Conan reappeared later wearing none other than Eddie Murphy’s outfit from the 1987 comedy special Raw. While in the skin-tight latex, Conan went on a crowd search for the best fans.

Before the show, a Conan lookalike was relaxing outside the arena. Little did we know he was actually in attendance. And no, he was not part of the act.

When Andy Richter got the camera on this man, Conan absolutely lost it. He laughed hysterically, fell to the ground and began convulsing in a fit of excitement. They called up the lookalike and presented him to the audience before sending him back. The resemblance was truly uncanny and Conan was beyond pleased to meet his unofficial twin.

Comedian and Tonight Show writer Deon Cole got an opportunity to feed some jokes to the crowd before Conan’s next bit. He was just as funny as the rest of the show. Every joke was racially charged and even more engaging than his scattered work on The Tonight Show. Keep an eye out for Deon Cole.

When Conan came back out, the first task was an “intimate conversation” with the audience. This was something he “couldn’t do on national television” and eagerly wanted to test on us. Of course, we were given our lines through the big screens.

The sequence ended with Conan giving LaBamba a nice, wet kiss. It wasn’t the best gag of the night, but it played well. Though I’d probably laugh at Conan sleeping on stage for two hours.

The “Chuck Norris World Policeman Handle” was a hilarious bit. Since NBC has the rights to “Walker Texas Ranger Lever” Conan improved the already funny bit with the never-ending hilarity that is Chuck Norris. When the lever is pulled, a ridiculous clip from Chuck Norris’ acting career plays. After, Richter and Conan criticize and review the awful incomprehensibility of it all.

Each show has had a special guest star and my anticipation had been honed in on the mystery celebrity all night. Deep down I hoped for Vince Vaughn, a Chicago native currently shooting the Ron Howard film Cheaters downtown. The surprise was just as pleasant when Chicago’s Second City alumn Tim Meadows stepped on stage as the special guest Chuck Norris Lever puller. It was a brief, but great cameo.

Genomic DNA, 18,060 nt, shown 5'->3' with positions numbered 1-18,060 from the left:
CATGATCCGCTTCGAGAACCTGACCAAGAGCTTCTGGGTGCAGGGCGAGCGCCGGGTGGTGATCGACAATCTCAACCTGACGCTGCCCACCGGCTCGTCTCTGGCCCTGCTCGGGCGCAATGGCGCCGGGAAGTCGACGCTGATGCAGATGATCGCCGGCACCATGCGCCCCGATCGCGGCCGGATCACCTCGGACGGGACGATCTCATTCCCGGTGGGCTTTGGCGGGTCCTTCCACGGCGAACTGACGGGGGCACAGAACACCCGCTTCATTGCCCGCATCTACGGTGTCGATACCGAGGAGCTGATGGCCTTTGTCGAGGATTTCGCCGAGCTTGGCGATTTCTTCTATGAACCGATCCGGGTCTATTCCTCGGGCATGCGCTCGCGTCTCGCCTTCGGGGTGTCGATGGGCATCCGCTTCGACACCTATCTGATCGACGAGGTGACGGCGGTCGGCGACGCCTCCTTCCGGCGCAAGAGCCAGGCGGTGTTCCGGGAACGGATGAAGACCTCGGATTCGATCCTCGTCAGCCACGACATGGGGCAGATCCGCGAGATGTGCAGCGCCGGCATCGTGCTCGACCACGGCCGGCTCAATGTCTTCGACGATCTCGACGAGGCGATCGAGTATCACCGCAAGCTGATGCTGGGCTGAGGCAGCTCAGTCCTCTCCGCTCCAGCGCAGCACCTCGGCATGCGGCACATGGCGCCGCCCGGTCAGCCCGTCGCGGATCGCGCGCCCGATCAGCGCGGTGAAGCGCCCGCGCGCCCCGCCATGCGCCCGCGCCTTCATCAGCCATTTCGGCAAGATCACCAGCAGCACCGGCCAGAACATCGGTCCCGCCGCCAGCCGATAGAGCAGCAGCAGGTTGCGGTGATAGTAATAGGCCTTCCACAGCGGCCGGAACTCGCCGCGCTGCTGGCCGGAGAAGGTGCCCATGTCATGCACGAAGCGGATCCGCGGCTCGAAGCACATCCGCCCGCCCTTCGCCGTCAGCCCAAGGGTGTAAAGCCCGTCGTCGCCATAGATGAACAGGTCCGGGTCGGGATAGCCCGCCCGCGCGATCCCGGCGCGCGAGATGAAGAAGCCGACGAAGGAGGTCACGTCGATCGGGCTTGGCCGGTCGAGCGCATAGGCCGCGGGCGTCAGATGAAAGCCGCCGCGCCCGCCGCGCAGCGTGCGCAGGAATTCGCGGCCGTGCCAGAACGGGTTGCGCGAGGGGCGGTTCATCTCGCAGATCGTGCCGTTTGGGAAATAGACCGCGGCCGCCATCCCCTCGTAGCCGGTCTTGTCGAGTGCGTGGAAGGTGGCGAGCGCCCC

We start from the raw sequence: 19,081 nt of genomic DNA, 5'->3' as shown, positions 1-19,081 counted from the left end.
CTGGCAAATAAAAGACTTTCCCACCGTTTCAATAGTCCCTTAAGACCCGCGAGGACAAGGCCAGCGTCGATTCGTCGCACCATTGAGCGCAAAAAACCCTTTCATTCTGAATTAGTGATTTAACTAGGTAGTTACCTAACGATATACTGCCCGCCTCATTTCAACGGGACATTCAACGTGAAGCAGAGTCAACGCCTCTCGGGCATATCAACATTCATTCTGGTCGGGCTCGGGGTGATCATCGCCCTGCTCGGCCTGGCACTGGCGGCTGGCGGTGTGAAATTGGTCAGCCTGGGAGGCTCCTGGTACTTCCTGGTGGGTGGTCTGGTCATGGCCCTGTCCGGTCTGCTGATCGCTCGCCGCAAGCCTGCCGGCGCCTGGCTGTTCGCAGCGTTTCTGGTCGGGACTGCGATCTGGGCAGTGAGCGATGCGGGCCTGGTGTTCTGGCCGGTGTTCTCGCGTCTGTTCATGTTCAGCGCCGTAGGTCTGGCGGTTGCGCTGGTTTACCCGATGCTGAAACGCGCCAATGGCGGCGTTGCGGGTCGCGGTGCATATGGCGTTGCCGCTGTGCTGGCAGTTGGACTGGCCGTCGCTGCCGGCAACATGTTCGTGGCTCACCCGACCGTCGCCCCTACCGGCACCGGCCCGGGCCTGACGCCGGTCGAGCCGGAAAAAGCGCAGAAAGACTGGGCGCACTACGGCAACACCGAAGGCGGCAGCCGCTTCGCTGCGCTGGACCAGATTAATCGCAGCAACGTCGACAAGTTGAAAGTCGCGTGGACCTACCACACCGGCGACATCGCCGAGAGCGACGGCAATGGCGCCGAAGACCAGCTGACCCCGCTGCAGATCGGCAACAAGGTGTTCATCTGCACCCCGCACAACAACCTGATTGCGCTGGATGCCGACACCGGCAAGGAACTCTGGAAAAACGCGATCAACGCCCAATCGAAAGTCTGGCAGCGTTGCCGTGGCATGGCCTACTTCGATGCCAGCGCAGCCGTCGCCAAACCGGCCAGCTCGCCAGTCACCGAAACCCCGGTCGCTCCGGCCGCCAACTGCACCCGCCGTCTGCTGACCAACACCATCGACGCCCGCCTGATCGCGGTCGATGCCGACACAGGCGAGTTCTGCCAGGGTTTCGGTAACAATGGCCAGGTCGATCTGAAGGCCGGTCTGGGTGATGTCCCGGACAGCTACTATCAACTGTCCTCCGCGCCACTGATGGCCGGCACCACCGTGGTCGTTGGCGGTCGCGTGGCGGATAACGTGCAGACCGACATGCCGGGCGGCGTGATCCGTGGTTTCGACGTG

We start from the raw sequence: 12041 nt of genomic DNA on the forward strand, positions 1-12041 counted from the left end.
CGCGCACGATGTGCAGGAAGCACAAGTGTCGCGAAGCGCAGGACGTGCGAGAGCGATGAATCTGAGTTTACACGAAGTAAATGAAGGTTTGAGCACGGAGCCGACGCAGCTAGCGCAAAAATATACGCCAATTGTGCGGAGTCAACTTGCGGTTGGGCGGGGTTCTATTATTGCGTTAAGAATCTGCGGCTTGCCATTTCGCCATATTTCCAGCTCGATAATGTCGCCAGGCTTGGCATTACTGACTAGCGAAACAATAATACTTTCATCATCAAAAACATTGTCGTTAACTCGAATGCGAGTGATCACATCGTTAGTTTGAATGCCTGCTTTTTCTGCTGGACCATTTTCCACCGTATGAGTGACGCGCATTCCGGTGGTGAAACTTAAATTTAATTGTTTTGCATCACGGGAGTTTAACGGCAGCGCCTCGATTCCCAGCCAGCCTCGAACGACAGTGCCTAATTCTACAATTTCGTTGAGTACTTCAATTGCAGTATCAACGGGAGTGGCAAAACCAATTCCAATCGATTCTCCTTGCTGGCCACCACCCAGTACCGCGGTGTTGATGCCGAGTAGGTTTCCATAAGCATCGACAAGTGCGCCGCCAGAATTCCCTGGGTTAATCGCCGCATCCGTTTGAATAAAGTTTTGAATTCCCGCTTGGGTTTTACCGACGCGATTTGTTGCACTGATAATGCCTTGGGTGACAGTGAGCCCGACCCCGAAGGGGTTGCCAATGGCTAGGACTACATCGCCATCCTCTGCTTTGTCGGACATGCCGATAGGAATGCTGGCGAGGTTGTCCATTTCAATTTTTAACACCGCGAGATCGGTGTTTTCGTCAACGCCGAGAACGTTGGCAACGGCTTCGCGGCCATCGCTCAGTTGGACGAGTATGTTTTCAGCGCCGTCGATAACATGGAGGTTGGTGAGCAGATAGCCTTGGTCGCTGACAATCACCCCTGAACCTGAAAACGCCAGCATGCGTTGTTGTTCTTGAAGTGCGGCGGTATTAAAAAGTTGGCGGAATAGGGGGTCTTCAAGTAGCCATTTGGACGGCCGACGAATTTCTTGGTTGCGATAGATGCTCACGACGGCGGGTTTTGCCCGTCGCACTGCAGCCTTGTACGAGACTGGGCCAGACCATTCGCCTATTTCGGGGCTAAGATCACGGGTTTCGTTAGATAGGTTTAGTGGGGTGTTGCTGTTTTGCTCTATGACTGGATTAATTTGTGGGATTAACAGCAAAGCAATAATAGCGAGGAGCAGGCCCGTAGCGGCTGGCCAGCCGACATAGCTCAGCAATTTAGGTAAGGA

The night ended with a few Conan musical numbers. He wore a bedazzled jacket straight from the 1950s throughout the finale, which included a re-written “I Will Survive” and a rendition of Ronnie Hawkins hit “Forty Days”.

Conan O’Brien is a true showman. He brought his own personal Las Vegas to Chicago in full force. Pointless dancers, strobe lights, high energy fun, constant music and interactive comedy kept the night moving at a blistering pace. He could have gone in a number of directions with the tour, but a variety show with all sorts of randomness is just his style.

The fans walked out of the Chicago Theater smiling and desperate for more. And they’ll get more in November, when Conan heads to TBS. It may not be the vulgar hilarity of his Legally Prohibited from Being Funny on Television Tour, but his humor knows no bounds and censors have never stopped Coco before. Rest assured, Conan O’Brien has plenty of humor up his sleeves and it may never run out.

Have you seen Conan’s tour live or have tickets for a future performance? Are you excited for the upcoming show? Talk about the big, gangly redhead in the comments section below.

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